We’d talked about joining Costco for years — a new store was built not too far from my office, and they had a membership promo. It was rather far away from our house; and, without checking it out first, hard to tell if it was a good deal. Especially without storage space for, say, a gallon of lemon juice. As we’ve been producing more at home — vegetables, meats — we’ve also gotten a lot of storage space. Loads of canning jars, chest freezers, vacuum sealer, shelves. So the idea of buying twenty pounds of apples is now appealing — can a bunch of apple sauce and apple butter 🙂
So, on Friday, we went out to Costco and got a membership. They’ve got a lot of stuff. Unfortunately, we were there about an hour before closing (why in the world would a company have limited hours on the weekend?!) and didn’t get to check out everything. Lots of electronics — a big TV that Scott would have loved to get. A couple of mesh WiFi systems. Fridges (not the one I want to get, unfortunately). And the expected huge containers of foods. Stuff I have a hard time finding in the grocery store too — they never have thick cut pork chops, so I end up getting a whole loin and cutting my own. But there were really nice 1″+ chops sitting right in a cooler. A tasty looking kale pesto. And a huge bag of frozen mango chunks (also a similarly huge bag of blueberries that I hope to not need in a year or two once our bushes start producing!). The coolest thing was that they’re loaded up with organic options (that are generally cheaper than the non-organic variety at the grocery store).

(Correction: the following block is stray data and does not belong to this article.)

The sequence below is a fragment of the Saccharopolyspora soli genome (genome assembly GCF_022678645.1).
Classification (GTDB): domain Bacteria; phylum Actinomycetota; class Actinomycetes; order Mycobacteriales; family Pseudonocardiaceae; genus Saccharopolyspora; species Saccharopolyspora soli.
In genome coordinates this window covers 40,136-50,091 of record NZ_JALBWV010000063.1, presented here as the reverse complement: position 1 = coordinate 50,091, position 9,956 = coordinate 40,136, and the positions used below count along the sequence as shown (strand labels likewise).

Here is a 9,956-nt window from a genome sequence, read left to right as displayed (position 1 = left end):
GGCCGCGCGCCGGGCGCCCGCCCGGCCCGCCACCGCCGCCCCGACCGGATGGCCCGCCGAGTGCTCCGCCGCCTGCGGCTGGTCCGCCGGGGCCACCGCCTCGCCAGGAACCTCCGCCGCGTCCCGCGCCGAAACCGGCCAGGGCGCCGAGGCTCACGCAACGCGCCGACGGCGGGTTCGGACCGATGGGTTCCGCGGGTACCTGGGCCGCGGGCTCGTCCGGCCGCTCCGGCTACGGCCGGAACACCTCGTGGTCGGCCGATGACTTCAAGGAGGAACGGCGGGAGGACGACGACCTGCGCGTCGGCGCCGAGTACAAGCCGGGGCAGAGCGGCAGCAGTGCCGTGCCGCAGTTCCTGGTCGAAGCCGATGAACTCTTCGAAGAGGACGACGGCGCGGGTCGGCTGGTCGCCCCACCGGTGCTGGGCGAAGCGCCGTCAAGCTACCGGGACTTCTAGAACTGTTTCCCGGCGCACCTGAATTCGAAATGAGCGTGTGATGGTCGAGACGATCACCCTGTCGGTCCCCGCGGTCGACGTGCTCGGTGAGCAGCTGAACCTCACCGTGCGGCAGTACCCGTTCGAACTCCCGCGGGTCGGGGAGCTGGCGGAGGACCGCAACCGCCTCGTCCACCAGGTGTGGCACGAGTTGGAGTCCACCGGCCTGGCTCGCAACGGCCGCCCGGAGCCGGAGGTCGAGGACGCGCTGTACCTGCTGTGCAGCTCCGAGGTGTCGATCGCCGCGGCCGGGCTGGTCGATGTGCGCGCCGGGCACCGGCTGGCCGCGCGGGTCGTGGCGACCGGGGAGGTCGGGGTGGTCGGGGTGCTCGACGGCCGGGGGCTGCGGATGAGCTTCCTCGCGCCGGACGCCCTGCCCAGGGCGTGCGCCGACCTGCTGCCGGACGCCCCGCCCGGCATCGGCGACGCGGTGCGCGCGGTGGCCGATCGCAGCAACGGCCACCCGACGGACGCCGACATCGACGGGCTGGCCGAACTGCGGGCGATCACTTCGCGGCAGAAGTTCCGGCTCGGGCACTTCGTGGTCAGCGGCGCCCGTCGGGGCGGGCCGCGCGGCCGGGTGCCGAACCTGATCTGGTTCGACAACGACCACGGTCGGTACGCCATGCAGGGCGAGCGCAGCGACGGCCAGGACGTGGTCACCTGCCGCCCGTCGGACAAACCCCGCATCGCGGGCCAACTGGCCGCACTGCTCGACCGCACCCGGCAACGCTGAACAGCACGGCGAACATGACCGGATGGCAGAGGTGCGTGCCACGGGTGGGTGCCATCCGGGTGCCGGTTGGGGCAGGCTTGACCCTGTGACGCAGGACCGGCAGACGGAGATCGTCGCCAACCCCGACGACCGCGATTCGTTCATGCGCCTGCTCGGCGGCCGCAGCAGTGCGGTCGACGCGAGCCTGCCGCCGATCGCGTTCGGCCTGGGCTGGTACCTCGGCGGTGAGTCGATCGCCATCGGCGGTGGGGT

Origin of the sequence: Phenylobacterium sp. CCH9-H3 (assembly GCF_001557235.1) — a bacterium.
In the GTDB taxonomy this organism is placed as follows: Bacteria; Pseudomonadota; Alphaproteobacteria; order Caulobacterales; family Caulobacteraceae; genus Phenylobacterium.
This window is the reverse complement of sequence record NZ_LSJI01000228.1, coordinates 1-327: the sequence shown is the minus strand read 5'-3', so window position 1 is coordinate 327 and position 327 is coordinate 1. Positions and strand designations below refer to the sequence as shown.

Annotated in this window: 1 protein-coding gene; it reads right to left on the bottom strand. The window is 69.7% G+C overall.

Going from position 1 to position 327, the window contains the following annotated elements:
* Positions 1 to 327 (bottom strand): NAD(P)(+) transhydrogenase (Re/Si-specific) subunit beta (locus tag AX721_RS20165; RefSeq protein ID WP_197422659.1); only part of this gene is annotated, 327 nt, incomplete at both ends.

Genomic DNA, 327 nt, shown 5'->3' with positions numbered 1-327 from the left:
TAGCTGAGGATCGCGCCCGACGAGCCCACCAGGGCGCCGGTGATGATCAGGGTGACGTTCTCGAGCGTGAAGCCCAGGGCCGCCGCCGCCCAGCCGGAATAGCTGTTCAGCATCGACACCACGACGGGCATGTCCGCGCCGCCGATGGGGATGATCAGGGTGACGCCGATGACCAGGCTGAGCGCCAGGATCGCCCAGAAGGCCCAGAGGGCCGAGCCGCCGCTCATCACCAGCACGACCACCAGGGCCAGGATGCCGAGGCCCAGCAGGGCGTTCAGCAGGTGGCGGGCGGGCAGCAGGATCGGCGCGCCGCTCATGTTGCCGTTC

We also learned something about pickup trucks. They are great for hauling home the materials to build a chicken pasture fence. They’re great for hauling chest freezers. They are not great for bringing home groceries … I get why people have those tarp things that pull over the bed. We loaded all of the heavy (and low wind resistance) things into the truck bed, but ended up piling a bunch of lighter / breakable things in the cab with Anya.
Overall, the place seems like a score. And very much in line with my mom’s parents’ approach to living out in the country on a mountain. They’d not plan on going anywhere from October through April — stock up on food, get supplies for any winter projects, and just do their thing for six months. An approach that seems far more reasonable now that I’ve got my own couple hundred foot driveway curving up a mountainside.